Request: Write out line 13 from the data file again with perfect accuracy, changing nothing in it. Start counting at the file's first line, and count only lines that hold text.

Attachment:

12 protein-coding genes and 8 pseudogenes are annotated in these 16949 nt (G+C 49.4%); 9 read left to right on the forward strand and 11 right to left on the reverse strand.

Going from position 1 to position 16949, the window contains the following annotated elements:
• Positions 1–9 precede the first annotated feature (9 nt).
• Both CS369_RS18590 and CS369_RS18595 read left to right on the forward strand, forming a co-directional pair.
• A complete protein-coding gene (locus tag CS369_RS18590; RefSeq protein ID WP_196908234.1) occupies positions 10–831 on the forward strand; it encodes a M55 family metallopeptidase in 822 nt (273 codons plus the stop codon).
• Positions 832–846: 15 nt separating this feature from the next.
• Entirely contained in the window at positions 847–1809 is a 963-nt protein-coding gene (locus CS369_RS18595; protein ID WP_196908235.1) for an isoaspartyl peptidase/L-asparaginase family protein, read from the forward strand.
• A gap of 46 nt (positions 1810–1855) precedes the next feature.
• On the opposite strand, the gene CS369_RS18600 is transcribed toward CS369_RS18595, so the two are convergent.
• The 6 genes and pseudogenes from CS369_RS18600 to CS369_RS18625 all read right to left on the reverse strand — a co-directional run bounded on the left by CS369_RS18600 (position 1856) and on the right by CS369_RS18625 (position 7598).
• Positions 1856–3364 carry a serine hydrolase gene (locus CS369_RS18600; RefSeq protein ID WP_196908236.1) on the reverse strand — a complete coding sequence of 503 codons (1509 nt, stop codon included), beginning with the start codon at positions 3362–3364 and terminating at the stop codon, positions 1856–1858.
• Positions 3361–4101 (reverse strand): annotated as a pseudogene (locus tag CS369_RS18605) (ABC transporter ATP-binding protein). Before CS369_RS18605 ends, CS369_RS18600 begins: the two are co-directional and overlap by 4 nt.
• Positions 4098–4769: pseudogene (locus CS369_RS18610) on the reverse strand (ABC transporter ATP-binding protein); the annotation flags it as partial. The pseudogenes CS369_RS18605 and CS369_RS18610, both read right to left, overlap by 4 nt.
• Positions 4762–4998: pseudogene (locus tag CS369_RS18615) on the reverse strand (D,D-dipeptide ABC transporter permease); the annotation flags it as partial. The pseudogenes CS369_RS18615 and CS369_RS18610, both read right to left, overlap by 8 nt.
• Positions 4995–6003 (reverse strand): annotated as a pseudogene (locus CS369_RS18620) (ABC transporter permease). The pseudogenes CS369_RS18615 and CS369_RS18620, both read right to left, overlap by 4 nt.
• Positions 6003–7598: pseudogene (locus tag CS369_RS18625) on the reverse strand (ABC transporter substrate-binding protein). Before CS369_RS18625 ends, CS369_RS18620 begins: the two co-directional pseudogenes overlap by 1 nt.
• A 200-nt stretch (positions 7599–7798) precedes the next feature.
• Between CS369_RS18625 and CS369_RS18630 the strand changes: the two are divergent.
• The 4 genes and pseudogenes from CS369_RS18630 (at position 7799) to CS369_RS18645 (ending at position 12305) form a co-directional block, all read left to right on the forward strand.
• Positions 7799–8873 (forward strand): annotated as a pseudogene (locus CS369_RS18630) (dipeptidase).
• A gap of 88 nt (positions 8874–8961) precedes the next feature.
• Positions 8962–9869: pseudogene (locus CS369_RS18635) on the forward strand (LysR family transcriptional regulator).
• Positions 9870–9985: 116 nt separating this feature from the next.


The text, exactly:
• Positions 4098–4769: pseudogene (locus CS369_RS18610) on the reverse strand (ABC transporter ATP-binding protein); the annotation flags it as partial. The pseudogenes CS369_RS18605 and CS369_RS18610, both read right to left, overlap by 4 nt.